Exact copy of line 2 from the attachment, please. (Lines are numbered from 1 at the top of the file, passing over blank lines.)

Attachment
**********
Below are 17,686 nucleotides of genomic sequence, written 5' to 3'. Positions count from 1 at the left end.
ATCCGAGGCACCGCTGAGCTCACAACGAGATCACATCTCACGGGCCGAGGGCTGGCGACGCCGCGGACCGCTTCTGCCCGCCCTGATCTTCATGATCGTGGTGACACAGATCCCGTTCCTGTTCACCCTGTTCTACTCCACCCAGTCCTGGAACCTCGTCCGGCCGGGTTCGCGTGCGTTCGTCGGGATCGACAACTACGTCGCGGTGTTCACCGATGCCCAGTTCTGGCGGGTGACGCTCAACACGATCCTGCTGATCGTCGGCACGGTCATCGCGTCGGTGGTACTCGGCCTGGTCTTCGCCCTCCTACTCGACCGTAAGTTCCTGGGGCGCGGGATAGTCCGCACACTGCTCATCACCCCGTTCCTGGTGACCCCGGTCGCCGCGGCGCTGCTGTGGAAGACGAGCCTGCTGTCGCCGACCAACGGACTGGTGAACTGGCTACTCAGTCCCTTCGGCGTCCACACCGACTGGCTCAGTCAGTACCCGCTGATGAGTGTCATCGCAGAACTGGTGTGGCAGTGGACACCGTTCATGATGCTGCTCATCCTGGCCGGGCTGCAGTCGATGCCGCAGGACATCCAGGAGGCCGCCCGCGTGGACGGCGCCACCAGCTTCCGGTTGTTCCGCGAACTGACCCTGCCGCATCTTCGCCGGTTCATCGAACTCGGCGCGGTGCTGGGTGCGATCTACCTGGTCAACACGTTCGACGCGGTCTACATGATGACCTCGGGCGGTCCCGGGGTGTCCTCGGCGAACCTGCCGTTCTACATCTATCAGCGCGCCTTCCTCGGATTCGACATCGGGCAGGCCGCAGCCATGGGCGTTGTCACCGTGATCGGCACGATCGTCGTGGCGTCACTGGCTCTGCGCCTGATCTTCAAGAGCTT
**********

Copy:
ATCCGAGGCACCGCTGAGCTCACAACGAGATCACATCTCACGGGCCGAGGGCTGGCGACGCCGCGGACCGCTTCTGCCCGCCCTGATCTTCATGATCGTGGTGACACAGATCCCGTTCCTGTTCACCCTGTTCTACTCCACCCAGTCCTGGAACCTCGTCCGGCCGGGTTCGCGTGCGTTCGTCGGGATCGACAACTACGTCGCGGTGTTCACCGATGCCCAGTTCTGGCGGGTGACGCTCAACACGATCCTGCTGATCGTCGGCACGGTCATCGCGTCGGTGGTACTCGGCCTGGTCTTCGCCCTCCTACTCGACCGTAAGTTCCTGGGGCGCGGGATAGTCCGCACACTGCTCATCACCCCGTTCCTGGTGACCCCGGTCGCCGCGGCGCTGCTGTGGAAGACGAGCCTGCTGTCGCCGACCAACGGACTGGTGAACTGGCTACTCAGTCCCTTCGGCGTCCACACCGACTGGCTCAGTCAGTACCCGCTGATGAGTGTCATCGCAGAACTGGTGTGGCAGTGGACACCGTTCATGATGCTGCTCATCCTGGCCGGGCTGCAGTCGATGCCGCAGGACATCCAGGAGGCCGCCCGCGTGGACGGCGCCACCAGCTTCCGGTTGTTCCGCGAACTGACCCTGCCGCATCTTCGCCGGTTCATCGAACTCGGCGCGGTGCTGGGTGCGATCTACCTGGTCAACACGTTCGACGCGGTCTACATGATGACCTCGGGCGGTCCCGGGGTGTCCTCGGCGAACCTGCCGTTCTACATCTATCAGCGCGCCTTCCTCGGATTCGACATCGGGCAGGCCGCAGCCATGGGCGTTGTCACCGTGATCGGCACGATCGTCGTGGCGTCACTGGCTCTGCGCCTGATCTTCAAGAGCTT